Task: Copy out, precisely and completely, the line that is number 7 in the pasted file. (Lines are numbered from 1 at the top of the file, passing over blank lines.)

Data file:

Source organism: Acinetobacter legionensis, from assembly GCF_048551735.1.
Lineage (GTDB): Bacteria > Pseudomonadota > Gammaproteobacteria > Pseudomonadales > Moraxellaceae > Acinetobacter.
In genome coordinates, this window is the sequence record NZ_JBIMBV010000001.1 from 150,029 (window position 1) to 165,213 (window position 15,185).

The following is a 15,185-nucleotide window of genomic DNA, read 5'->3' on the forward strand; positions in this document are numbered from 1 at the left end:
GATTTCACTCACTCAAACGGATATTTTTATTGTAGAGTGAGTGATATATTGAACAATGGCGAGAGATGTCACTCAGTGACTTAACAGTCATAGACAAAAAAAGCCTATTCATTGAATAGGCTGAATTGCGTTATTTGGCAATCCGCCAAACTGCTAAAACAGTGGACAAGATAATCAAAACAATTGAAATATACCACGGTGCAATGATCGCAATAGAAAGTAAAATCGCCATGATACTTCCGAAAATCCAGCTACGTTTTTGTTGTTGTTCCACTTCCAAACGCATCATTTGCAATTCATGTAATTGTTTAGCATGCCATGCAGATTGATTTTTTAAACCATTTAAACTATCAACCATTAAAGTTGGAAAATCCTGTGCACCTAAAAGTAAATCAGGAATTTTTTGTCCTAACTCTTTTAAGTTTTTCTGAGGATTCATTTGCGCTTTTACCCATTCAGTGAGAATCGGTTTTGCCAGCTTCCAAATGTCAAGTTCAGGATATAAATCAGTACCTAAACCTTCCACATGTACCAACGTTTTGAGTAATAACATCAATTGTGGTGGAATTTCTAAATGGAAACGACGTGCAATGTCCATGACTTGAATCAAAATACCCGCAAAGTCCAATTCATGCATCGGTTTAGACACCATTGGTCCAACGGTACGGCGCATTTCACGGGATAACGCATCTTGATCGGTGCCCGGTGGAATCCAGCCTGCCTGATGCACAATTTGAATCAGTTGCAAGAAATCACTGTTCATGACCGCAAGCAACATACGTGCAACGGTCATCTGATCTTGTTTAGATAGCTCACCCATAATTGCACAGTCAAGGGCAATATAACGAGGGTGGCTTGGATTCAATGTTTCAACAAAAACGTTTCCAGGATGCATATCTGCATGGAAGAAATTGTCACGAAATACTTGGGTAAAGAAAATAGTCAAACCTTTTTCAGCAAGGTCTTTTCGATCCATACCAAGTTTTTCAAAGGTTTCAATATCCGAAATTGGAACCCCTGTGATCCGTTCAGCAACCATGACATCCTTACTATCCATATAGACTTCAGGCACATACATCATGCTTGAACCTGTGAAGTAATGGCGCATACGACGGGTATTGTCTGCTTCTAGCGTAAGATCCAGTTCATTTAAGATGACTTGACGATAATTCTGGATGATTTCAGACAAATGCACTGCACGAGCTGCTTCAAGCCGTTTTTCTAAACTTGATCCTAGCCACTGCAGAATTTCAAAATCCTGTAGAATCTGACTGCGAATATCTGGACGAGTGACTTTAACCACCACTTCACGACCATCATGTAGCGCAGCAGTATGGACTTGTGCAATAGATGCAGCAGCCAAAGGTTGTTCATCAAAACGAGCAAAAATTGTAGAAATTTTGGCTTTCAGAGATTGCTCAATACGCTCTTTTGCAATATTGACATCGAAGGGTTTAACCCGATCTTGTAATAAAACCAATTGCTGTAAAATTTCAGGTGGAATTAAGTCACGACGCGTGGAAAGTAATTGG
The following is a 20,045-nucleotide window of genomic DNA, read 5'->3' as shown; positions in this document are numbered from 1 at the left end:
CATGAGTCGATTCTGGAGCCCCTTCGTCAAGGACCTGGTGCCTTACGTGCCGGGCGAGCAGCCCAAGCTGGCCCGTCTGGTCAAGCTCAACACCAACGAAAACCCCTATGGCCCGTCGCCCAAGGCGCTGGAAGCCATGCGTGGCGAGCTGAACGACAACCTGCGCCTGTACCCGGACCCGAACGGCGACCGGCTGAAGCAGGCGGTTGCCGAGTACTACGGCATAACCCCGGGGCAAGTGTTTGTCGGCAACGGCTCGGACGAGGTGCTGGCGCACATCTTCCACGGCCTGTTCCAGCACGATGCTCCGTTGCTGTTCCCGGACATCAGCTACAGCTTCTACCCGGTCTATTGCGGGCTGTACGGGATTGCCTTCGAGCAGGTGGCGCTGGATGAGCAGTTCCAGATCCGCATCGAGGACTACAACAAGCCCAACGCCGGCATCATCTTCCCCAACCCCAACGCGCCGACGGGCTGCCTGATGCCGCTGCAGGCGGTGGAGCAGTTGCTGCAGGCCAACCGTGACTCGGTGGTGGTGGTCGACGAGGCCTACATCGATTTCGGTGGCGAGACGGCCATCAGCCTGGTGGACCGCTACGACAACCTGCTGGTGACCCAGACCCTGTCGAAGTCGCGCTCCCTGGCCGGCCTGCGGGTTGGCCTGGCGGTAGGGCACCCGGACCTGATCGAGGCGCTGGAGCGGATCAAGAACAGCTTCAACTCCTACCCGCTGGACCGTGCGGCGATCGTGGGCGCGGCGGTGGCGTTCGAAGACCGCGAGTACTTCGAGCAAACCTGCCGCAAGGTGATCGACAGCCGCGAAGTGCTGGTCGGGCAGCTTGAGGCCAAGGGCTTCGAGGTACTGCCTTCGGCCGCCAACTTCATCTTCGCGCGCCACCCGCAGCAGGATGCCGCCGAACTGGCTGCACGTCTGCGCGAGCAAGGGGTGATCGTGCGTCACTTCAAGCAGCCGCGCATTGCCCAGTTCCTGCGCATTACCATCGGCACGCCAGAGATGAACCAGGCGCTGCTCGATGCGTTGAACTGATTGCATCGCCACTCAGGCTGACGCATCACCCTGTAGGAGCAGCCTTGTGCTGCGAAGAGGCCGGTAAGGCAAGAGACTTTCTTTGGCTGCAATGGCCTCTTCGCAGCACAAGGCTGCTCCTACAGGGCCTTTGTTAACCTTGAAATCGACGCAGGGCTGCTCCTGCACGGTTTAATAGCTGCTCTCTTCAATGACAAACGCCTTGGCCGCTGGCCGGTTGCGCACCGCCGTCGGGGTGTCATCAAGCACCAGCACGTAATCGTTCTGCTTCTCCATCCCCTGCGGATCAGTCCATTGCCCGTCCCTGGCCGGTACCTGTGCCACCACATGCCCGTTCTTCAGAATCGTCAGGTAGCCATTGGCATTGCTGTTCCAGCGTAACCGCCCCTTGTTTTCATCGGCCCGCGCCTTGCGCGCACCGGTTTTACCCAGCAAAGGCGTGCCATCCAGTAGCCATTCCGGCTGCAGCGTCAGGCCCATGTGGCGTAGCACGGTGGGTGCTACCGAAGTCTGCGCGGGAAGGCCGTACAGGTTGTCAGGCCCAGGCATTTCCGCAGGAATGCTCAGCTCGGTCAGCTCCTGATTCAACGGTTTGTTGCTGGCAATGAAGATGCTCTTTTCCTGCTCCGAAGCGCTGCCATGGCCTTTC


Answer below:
CATGAGTCGATTCTGGAGCCCCTTCGTCAAGGACCTGGTGCCTTACGTGCCGGGCGAGCAGCCCAAGCTGGCCCGTCTGGTCAAGCTCAACACCAACGAAAACCCCTATGGCCCGTCGCCCAAGGCGCTGGAAGCCATGCGTGGCGAGCTGAACGACAACCTGCGCCTGTACCCGGACCCGAACGGCGACCGGCTGAAGCAGGCGGTTGCCGAGTACTACGGCATAACCCCGGGGCAAGTGTTTGTCGGCAACGGCTCGGACGAGGTGCTGGCGCACATCTTCCACGGCCTGTTCCAGCACGATGCTCCGTTGCTGTTCCCGGACATCAGCTACAGCTTCTACCCGGTCTATTGCGGGCTGTACGGGATTGCCTTCGAGCAGGTGGCGCTGGATGAGCAGTTCCAGATCCGCATCGAGGACTACAACAAGCCCAACGCCGGCATCATCTTCCCCAACCCCAACGCGCCGACGGGCTGCCTGATGCCGCTGCAGGCGGTGGAGCAGTTGCTGCAGGCCAACCGTGACTCGGTGGTGGTGGTCGACGAGGCCTACATCGATTTCGGTGGCGAGACGGCCATCAGCCTGGTGGACCGCTACGACAACCTGCTGGTGACCCAGACCCTGTCGAAGTCGCGCTCCCTGGCCGGCCTGCGGGTTGGCCTGGCGGTAGGGCACCCGGACCTGATCGAGGCGCTGGAGCGGATCAAGAACAGCTTCAACTCCTACCCGCTGGACCGTGCGGCGATCGTGGGCGCGGCGGTGGCGTTCGAAGACCGCGAGTACTTCGAGCAAACCTGCCGCAAGGTGATCGACAGCCGCGAAGTGCTGGTCGGGCAGCTTGAGGCCAAGGGCTTCGAGGTACTGCCTTCGGCCGCCAACTTCATCTTCGCGCGCCACCCGCAGCAGGATGCCGCCGAACTGGCTGCACGTCTGCGCGAGCAAGGGGTGATCGTGCGTCACTTCAAGCAGCCGCGCATTGCCCAGTTCCTGCGCATTACCATCGGCACGCCAGAGATGAACCAGGCGCTGCTCGATGCGTTGAACTGATTGCATCGCCACTCAGGCTGACGCATCACCCTGTAGGAGCAGCCTTGTGCTGCGAAGAGGCCGGTAAGGCAAGAGACTTTCTTTGGCTGCAATGGCCTCTTCGCAGCACAAGGCTGCTCCTACAGGGCCTTTGTTAACCTTGAAATCGACGCAGGGCTGCTCCTGCACGGTTTAATAGCTGCTCTCTTCAATGACAAACGCCTTGGCCGCTGGCCGGTTGCGCACCGCCGTCGGGGTGTCATCAAGCACCAGCACGTAATCGTTCTGCTTCTCCATCCCCTGCGGATCAGTCCATTGCCCGTCCCTGGCCGGTACCTGTGCCACCACATGCCCGTTCTTCAGAATCGTCAGGTAGCCATTGGCATTGCTGTTCCAGCGTAACCGCCCCTTGTTTTCATCGGCCCGCGCCTTGCGCGCACCGGTTTTACCCAGCAAAGGCGTGCCATCCAGTAGCCATTCCGGCTGCAGCGTCAGGCCCATGTGGCGTAGCACGGTGGGTGCTACCGAAGTCTGCGCGGGAAGGCCGTACAGGTTGTCAGGCCCAGGCATTTCCGCAGGAATGCTCAGCTCGGTCAGCTCCTGATTCAACGGTTTGTTGCTGGCAATGAAGATGCTCTTTTCCTGCTCCGAAGCGCTGCCATGGCCTTTC